Zend_Date provides several different ways to create a new instance of
itself. As there are different needs the most convenient ways will be shown in this chapter.
The simplest way of creating a date object is to create the actual date. You can either
create a new instance with new Zend_Date() or use the convenient
static method Zend_Date::now() which both will return the
actual date as new instance of
Zend_Date. The actual date always
include the actual date and time for the actual set timezone.
Example #1 Date Creation by Instance
Date creation by creating a new instance means that you do not need to give an
parameter. Of course there are several parameters which will be described later but
normally this is the simplest and most used way to get the actual date as
$date = new Zend_Date();
Example #2 Static Date Creation
Sometimes it is easier to use a static method for date creation. Therefor you can
use the now() method. It returns a
new instance of
Zend_Date the same way as if you would use
new Zend_Date(). But it will always return the actual date and
can not be changed by giving optional parameters.
$date = Zend_Date::now();
Databases are often used to store date values. But the problem is, that every database
outputs its date values in a different way. MsSQL databases use a
quite different standard date output than MySQL databases. But for
Zend_Date makes it very easy to create a date
from database date values.
Of course each database can be said to convert the output of a defined column to a special value. For example you could convert a datetime value to output a minute value. But this is time expensive and often you are in need of handling dates in an other way than expected when creating the database query.
So we have one quick and one convenient way of creating dates from database values.
Example #3 Quick Creation of Dates from Database Date Values
All databases are known to handle queries as fast as possible. They are built to act and respond quick. The quickest way for handling dates is to get unix timestamps from the database. All databases store date values internal as timestamp (not unix timestamp). This means that the time for creating a timestamp through a query is much smaller than converting it to a specified format.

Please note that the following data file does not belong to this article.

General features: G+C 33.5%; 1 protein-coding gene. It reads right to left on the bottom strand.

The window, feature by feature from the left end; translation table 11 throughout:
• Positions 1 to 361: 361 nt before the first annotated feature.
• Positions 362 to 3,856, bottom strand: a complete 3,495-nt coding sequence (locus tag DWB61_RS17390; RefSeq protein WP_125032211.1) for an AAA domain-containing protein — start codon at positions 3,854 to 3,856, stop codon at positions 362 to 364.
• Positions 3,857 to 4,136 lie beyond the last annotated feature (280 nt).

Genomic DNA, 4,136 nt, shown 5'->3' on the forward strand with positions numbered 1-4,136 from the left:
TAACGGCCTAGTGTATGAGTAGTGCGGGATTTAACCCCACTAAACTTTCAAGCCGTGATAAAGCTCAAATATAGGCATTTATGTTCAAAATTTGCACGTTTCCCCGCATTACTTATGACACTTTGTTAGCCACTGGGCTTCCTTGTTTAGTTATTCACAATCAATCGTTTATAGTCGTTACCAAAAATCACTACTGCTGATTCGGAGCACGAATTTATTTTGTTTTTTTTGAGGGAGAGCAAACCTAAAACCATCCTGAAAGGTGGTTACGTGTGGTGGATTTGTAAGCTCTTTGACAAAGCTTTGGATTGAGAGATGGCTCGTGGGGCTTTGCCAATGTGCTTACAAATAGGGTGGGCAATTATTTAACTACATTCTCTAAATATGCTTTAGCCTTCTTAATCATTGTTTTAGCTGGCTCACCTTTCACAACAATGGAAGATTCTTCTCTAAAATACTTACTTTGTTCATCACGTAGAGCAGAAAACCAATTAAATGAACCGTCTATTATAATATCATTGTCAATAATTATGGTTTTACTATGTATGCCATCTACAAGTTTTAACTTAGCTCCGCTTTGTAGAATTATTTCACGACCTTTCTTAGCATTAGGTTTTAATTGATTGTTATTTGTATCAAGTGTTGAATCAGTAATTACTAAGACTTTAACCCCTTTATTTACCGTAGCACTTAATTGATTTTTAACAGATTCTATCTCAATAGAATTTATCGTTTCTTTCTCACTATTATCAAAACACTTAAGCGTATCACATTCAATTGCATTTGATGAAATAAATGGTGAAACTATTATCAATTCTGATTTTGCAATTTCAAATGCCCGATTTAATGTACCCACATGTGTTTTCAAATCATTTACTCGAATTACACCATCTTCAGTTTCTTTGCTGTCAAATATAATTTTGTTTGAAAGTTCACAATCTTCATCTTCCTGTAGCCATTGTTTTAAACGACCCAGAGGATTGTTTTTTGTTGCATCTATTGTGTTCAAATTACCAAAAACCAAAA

// SELECT UNIX_TIMESTAMP(my_datetime_column) FROM my_table $date = new Zend_Date($unixtimestamp, Zend_Date::TIMESTAMP);
Example #4 Convenient Creation of Dates from Database Date Values
The standard output of all databases is quite different even if it looks the same on the first eyecatch. But all are part of the ISO Standard and explained through it. So the easiest way of date creation is the usage of Zend_Date::ISO_8601. Databases which are known to be recognised by Zend_Date::ISO_8601 are MySQL, MsSQL for example. But all databases are also able to return a ISO-8601 representation of a date column. ISO-8601 has the big advantage that it is human readable. The disadvantage is that ISO-8601 needs more time for computation than a simple unix timestamp. But it should also be mentioned that unix timestamps are only supported for dates after 1 January 1970.
// SELECT datecolumn FROM my_table $date = new Zend_Date($datecolumn, Zend_Date::ISO_8601);
Dates can also be created by the usage of an array. This is a simple and easy way. The used array keys are:
day: day of the date as number
month: month of the date as number
year: full year of the date
hour: hour of the date
minute: minute of the date
second: second of the date
Example #5 Date Creation by Array
Normally you will give a complete date array for creation of a new date instance. But when you do not give all values, the not given array values are zeroed. This means that if f.e. no hour is given the hour 0 is used.
$datearray = array('year' => 2006, 'month' => 4, 'day' => 18, 'hour' => 12, 'minute' => 3, 'second' => 10); $date = new Zend_Date($datearray);
$datearray = array('year' => 2006, 'month' => 4, 'day' => 18); $date = new Zend_Date($datearray);